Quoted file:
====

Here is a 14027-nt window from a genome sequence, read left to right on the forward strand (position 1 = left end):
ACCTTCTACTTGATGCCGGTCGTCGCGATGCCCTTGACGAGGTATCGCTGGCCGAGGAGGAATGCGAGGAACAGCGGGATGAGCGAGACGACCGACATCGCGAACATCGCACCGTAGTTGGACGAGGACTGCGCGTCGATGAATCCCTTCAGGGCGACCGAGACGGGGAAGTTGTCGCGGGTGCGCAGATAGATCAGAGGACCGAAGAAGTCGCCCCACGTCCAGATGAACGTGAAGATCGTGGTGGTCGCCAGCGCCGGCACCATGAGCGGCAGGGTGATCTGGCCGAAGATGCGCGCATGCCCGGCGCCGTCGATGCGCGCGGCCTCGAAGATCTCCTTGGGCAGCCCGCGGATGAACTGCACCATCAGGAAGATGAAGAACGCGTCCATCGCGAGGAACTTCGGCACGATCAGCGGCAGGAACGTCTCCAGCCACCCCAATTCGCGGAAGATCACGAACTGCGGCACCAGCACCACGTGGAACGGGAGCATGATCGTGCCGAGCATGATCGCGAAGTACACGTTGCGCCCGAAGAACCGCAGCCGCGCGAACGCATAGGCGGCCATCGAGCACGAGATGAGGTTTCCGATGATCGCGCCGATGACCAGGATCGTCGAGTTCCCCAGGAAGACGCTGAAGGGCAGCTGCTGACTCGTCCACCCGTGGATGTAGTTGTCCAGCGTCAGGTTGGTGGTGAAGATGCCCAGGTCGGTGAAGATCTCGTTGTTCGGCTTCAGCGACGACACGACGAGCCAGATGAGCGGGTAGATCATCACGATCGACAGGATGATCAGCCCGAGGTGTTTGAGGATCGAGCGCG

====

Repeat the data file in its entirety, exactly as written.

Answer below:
Here is a 14027-nt window from a genome sequence, read left to right on the forward strand (position 1 = left end):
ACCTTCTACTTGATGCCGGTCGTCGCGATGCCCTTGACGAGGTATCGCTGGCCGAGGAGGAATGCGAGGAACAGCGGGATGAGCGAGACGACCGACATCGCGAACATCGCACCGTAGTTGGACGAGGACTGCGCGTCGATGAATCCCTTCAGGGCGACCGAGACGGGGAAGTTGTCGCGGGTGCGCAGATAGATCAGAGGACCGAAGAAGTCGCCCCACGTCCAGATGAACGTGAAGATCGTGGTGGTCGCCAGCGCCGGCACCATGAGCGGCAGGGTGATCTGGCCGAAGATGCGCGCATGCCCGGCGCCGTCGATGCGCGCGGCCTCGAAGATCTCCTTGGGCAGCCCGCGGATGAACTGCACCATCAGGAAGATGAAGAACGCGTCCATCGCGAGGAACTTCGGCACGATCAGCGGCAGGAACGTCTCCAGCCACCCCAATTCGCGGAAGATCACGAACTGCGGCACCAGCACCACGTGGAACGGGAGCATGATCGTGCCGAGCATGATCGCGAAGTACACGTTGCGCCCGAAGAACCGCAGCCGCGCGAACGCATAGGCGGCCATCGAGCACGAGATGAGGTTTCCGATGATCGCGCCGATGACCAGGATCGTCGAGTTCCCCAGGAAGACGCTGAAGGGCAGCTGCTGACTCGTCCACCCGTGGATGTAGTTGTCCAGCGTCAGGTTGGTGGTGAAGATGCCCAGGTCGGTGAAGATCTCGTTGTTCGGCTTCAGCGACGACACGACGAGCCAGATGAGCGGGTAGATCATCACGATCGACAGGATGATCAGCCCGAGGTGTTTGAGGATCGAGCGCG